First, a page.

Work-life balance keeps first-year student sane


In law school, there’s a saying that goes: “The first year, they scare you to death; the second year, they work you to death; and the third year, they bore you to death.” As a first year, I can’t personally speak for two-thirds of that statement, but I can definitely attest to the first portion. Day one seems innocent enough – everyone’s getting to know each other and the wonders of this magical land they call law school – but that quickly changes. Tomorrow’s readings are exponentially greater than today’s, professors assign additional assignments and projects on top of your usual class preparation, and students whisper about how strenuous so-and-so’s final exam is. What results is tension and anxiety that’s thicker than your casebooks.

It seems overwhelming at times, but unless you’re some superhuman law school demigod, constantly pushing forward isn’t sustainable. To keep yourself from burning out, you have to take care of yourself mentally and physically. Thankfully, student organizations at KU Law offer numerous social outlets for de-stressing, from pub crawls to charity events. However, sometimes I just need time to myself, to do the things I enjoy, so I can better focus on the week ahead.


It sounds counterintuitive, but with all the reading I’m doing for classes, recreational reading helps me sane. After reading so many early-20th century cases, I sometimes find myself speaking what I’ve been reading. You know you’re in deep when you talk about “the motley stuff of life” or “hooting throngs,” only to receive weird looks from non-law school friends. Reading things that aren’t heavily steeped in legalese helps keep my vocabulary, and sanity, in check.

So, what to read? Well, it really depends on the individual. I grew up reading comic books, and keeping up with that has helped immensely. Every other Wednesday, I head into town to catch up on the latest issues of “Batman” and “The Walking Dead.” Law school seems like its own planet sometimes, so immersing myself in another world – whether it’s Gotham City or a post-apocalyptic America – comes as a much-needed relief to a hard week’s work. Being a philosophy and international relations junkie, I also subscribe to magazines like “The Economist” and “Foreign Affairs,” which also helps keep everything in perspective.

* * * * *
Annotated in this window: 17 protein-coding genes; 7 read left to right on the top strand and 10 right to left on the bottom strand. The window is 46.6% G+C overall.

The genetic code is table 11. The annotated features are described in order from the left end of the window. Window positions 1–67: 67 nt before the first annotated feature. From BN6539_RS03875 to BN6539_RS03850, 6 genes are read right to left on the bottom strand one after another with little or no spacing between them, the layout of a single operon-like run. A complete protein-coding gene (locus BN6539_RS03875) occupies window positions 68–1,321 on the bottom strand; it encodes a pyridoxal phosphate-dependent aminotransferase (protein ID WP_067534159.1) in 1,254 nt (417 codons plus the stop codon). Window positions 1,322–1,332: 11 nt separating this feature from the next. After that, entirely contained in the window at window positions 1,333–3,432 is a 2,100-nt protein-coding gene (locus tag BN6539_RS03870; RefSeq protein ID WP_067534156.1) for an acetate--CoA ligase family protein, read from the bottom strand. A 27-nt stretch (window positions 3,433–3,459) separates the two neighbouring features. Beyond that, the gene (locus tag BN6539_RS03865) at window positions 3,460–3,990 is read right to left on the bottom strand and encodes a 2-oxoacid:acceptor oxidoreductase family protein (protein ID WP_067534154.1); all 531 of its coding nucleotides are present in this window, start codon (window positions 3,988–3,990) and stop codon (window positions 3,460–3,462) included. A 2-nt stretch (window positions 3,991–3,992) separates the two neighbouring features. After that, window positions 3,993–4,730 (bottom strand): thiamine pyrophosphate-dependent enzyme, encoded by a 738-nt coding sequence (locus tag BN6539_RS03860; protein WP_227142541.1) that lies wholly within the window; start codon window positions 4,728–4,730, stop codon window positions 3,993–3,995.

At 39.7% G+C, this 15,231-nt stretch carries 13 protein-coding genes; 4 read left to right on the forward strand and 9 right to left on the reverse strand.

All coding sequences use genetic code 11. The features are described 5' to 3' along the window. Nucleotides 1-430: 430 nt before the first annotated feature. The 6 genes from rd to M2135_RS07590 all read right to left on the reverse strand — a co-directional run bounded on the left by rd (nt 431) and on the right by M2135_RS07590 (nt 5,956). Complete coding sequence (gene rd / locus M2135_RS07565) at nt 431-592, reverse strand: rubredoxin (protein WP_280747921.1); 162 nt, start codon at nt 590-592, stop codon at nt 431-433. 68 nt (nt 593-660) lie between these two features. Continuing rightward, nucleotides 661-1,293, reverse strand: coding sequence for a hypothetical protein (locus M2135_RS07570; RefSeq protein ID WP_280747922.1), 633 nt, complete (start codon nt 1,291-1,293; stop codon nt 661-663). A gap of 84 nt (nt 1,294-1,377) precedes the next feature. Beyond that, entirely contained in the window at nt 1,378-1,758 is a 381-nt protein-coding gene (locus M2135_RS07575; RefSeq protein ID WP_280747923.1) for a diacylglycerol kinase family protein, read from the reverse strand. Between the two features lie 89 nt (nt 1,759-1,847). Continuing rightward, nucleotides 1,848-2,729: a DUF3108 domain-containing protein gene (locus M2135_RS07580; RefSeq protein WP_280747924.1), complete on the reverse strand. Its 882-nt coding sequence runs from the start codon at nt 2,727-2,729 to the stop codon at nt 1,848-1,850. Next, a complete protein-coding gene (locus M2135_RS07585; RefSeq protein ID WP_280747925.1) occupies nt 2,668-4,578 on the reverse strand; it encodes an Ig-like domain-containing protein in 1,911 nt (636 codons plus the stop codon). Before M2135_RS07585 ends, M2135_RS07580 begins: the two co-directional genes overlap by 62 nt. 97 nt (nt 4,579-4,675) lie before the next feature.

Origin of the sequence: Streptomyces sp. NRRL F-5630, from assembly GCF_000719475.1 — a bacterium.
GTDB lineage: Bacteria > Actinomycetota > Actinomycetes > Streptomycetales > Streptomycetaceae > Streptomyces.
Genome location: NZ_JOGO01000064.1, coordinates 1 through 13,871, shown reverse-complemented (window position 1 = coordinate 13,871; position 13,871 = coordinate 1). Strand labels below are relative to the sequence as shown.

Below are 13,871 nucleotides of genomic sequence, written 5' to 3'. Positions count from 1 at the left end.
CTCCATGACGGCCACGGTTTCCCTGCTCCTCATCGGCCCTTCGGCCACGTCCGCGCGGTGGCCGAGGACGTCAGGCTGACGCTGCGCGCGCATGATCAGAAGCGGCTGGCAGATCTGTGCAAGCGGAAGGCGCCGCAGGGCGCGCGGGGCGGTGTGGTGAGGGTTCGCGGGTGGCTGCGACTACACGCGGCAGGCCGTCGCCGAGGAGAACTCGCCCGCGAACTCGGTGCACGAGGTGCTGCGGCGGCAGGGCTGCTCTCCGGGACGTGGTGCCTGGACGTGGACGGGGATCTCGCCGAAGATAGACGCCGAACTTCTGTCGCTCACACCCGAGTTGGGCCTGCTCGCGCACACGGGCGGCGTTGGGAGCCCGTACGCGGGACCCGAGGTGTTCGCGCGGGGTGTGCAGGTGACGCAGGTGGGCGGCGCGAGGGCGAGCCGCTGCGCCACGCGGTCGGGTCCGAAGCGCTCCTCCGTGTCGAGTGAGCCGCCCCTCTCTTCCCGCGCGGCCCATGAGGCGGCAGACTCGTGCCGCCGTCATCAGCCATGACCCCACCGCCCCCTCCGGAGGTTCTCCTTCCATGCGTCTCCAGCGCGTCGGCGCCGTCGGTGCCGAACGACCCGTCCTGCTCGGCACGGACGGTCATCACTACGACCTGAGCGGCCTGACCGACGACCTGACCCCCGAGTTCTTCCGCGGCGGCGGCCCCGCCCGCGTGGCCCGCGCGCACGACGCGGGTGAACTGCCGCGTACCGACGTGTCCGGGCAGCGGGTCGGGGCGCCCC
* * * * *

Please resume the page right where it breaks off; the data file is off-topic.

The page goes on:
When case readings and outlining dominates your schedule, it sometimes becomes difficult to maintain a decent diet. Take this past week, for example: with a seminal first year writing assignment due at week’s end, I found myself eating out all week. Not that it’s a problem – Lawrence offers a plethora of delicious and healthy options – but sometimes, I crave homemade food.

After so many years of living on my own, I was getting tired of constantly getting burgers and ordering pizza (believe me, you’ll have plenty of pizza in law school), so I began cooking for myself. Now, I make it a point to cook something new each week: sushi bowls, cucumber salads, roasted pork, and so on. It doesn’t have to be anything complex, either, just doing something that’s different from my daily routine helps break the monotony that builds up over the semester.


In keeping with my nerdiness, I also play “Magic: The Gathering” competitively. Magic is a card game where players compete with cards representing fantastical creatures and spells; however, underneath its fantasy flavor is a comprehensive game about logic and numbers. Much like chess, players have limited resources and are faced with a finite set of choices each turn; winning simply means being able to manage your resources better than your opponent can.

Being able to mentally engage this way is not only refreshing after a long week of digesting cases, but it also fosters decision-based critical thinking skills that I’m told employers love. I play whenever my schedule allows: sometimes that means several games online as a study break, while other times, that means traveling around the region to play in person. The point is simply to channel your stress elsewhere, and if that happens to benefit your law school career, all the better.

Now what?

The takeaway isn’t to specifically read or cook or play, but rather to find something you enjoy. Experiencing life outside of Green Hall is necessary to truly appreciate what the school has to offer. So, don’t be afraid to take time to care for yourself today so that you can walk into Green tomorrow ready to go.

If you happen to see me around Green, feel free to stop by for a chat!

— Steven Wu, 1L, is a KU Law Student Ambassador. Contact him at